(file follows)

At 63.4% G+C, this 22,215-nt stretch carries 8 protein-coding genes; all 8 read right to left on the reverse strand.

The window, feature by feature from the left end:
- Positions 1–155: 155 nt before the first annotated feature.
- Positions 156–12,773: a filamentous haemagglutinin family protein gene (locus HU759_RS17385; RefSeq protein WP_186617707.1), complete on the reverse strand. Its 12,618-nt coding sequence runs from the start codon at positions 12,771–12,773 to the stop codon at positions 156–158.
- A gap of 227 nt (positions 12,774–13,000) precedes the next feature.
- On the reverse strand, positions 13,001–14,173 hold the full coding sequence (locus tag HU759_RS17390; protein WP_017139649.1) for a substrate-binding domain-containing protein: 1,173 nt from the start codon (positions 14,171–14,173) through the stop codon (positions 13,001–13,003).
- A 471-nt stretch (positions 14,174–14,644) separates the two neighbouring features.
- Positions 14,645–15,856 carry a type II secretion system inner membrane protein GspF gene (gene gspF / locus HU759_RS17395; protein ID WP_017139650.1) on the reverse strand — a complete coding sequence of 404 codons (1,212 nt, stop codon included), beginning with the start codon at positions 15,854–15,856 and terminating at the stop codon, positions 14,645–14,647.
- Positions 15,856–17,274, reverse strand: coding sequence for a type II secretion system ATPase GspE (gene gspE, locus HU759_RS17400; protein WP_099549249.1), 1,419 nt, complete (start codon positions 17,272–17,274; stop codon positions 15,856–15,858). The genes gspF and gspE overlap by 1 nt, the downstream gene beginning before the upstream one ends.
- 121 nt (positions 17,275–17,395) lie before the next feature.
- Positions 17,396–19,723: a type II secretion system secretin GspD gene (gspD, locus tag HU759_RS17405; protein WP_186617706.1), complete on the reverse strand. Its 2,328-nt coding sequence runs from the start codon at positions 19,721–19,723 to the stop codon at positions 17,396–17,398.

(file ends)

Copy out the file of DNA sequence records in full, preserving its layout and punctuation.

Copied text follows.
At 63.4% G+C, this 22,215-nt stretch carries 8 protein-coding genes; all 8 read right to left on the reverse strand.

The window, feature by feature from the left end:
- Positions 1–155: 155 nt before the first annotated feature.
- Positions 156–12,773: a filamentous haemagglutinin family protein gene (locus HU759_RS17385; RefSeq protein WP_186617707.1), complete on the reverse strand. Its 12,618-nt coding sequence runs from the start codon at positions 12,771–12,773 to the stop codon at positions 156–158.
- A gap of 227 nt (positions 12,774–13,000) precedes the next feature.
- On the reverse strand, positions 13,001–14,173 hold the full coding sequence (locus tag HU759_RS17390; protein WP_017139649.1) for a substrate-binding domain-containing protein: 1,173 nt from the start codon (positions 14,171–14,173) through the stop codon (positions 13,001–13,003).
- A 471-nt stretch (positions 14,174–14,644) separates the two neighbouring features.
- Positions 14,645–15,856 carry a type II secretion system inner membrane protein GspF gene (gene gspF / locus HU759_RS17395; protein ID WP_017139650.1) on the reverse strand — a complete coding sequence of 404 codons (1,212 nt, stop codon included), beginning with the start codon at positions 15,854–15,856 and terminating at the stop codon, positions 14,645–14,647.
- Positions 15,856–17,274, reverse strand: coding sequence for a type II secretion system ATPase GspE (gene gspE, locus HU759_RS17400; protein WP_099549249.1), 1,419 nt, complete (start codon positions 17,272–17,274; stop codon positions 15,856–15,858). The genes gspF and gspE overlap by 1 nt, the downstream gene beginning before the upstream one ends.
- 121 nt (positions 17,275–17,395) lie before the next feature.
- Positions 17,396–19,723: a type II secretion system secretin GspD gene (gspD, locus tag HU759_RS17405; protein WP_186617706.1), complete on the reverse strand. Its 2,328-nt coding sequence runs from the start codon at positions 19,721–19,723 to the stop codon at positions 17,396–17,398.